The five young Americans detained in Pakistan in early December said Monday that they had intended to go to Afghanistan to wage jihad against Western forces. But while defending their effort as justified under Islam, the young suspects also denied any links to Al Qaeda or plans to carry out terrorist attacks in Pakistan, as the Pakistani authorities have contended.
Ramy Zamzam 22, an Egyptian American who was a dental student at Howard University, addressed a court for the first time since his arrest in the city of Sargodha,
We are not terrorists. We are jihadists, and jihad is not terrorism.Think about that distinction, at least for a nano-second.
The men, ages 19 to 25, denied having ties with Al Qaeda or other militant groups during the court appearance. Their lawyer, Ameer Abdullah Rokri, said,
They told the court that they did not have any plan to carry out any terrorist act inside or outside Pakistan. They said that they only intended to travel to Afghanistan to help their Muslim brothers who are in trouble, who are bleeding and who are being victimized by Western forces.Now, I can see that is a distinction with a difference. Terrorism, properly defined, consists in violence against civilians to attain a political purpose. Action against military forces constitutes warfare.
I'm sure there are laws on U.S. statutes proscribing American citizens from taking up arms against American troops. I don't know what they are, but I believe they should be enforced, should any of these five be extradited back to the States. And, of course, this case has spurred fears that Westerners are traveling to Pakistan to join militant groups.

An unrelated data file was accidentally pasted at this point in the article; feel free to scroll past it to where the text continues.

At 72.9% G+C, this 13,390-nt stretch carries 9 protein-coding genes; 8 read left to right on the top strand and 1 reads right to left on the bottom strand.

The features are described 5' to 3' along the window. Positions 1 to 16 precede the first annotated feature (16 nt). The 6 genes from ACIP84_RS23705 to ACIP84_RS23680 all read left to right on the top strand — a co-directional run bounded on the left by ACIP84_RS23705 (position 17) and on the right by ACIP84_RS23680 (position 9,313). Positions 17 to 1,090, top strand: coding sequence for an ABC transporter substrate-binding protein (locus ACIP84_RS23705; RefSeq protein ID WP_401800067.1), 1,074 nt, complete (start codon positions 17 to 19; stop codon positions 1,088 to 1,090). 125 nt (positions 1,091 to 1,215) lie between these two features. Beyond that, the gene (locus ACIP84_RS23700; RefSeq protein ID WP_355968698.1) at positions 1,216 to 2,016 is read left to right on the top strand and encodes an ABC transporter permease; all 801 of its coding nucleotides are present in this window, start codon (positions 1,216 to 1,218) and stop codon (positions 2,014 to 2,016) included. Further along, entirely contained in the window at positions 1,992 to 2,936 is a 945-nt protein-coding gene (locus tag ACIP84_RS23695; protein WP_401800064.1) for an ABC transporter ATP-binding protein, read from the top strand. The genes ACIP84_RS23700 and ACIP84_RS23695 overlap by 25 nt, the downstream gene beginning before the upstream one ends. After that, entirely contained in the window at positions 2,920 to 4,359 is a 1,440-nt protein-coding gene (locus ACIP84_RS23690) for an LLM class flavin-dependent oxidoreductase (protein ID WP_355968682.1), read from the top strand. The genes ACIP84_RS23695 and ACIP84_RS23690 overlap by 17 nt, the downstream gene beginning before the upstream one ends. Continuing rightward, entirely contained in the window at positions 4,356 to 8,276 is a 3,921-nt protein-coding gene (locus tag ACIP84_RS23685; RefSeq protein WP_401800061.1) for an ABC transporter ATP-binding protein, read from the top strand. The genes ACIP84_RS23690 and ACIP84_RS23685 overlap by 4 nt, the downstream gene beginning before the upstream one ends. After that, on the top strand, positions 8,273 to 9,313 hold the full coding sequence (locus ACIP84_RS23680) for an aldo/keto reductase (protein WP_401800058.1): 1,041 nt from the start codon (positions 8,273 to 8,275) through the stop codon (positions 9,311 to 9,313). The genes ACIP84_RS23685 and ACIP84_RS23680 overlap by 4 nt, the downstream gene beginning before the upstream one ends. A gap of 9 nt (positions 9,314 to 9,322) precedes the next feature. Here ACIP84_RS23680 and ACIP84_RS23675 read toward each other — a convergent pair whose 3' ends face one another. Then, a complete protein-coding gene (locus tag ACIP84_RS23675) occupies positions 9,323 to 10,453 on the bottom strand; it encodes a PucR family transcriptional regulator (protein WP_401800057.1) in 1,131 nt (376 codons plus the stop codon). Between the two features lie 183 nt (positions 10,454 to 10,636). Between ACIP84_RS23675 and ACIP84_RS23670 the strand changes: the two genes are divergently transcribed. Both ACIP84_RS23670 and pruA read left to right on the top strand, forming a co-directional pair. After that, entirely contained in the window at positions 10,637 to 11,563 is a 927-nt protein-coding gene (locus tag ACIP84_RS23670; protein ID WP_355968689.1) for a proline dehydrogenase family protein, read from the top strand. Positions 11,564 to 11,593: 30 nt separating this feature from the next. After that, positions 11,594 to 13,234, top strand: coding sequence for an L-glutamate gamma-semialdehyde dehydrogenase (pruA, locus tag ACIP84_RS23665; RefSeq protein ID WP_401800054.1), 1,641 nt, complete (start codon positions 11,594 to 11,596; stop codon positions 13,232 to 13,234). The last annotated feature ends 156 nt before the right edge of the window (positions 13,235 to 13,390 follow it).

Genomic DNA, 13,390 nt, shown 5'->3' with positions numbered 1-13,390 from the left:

But I don't think they should be charged with terrorism. If they were interested in terrorism, they would have directed their violence here, in the American homeland, against civilians. If it can be shown that their activity was merely to join the Taliban, as opposed to al Qaeda, then they should be charged with breaking any American criminal code which may outlaw enlisting in forces engaged in combat against the armed forces of the United States.
But Americans going abroad to fight in foreign wars does not or should not, in and of itself, constitute terrorism under American law. Americans fighting in foreign armed forces is not unheard of. The most obvious case was during the Spanish Civil War (1936-39) when Americans joined the Abraham Lincoln Brigade.
But the Pakistanis may feel completely different. Pakistan's judiciary may want to prosecute the five Americans aggressively to make a point, especially having come under criticism by the United States and India for failing to forcefully pursue the alleged Pakistani masterminds behind the November 2008 attack on Mumbai that killed 166 people. Additionally, Pakistani authorities say the five men had a map of a reservoir structure near nuclear power facilities in Punjab province, about 125 miles southwest of Islamabad.
That is a different story. Pakistani prosecutors plan to seek life sentences under the country’s anti-terrorism law.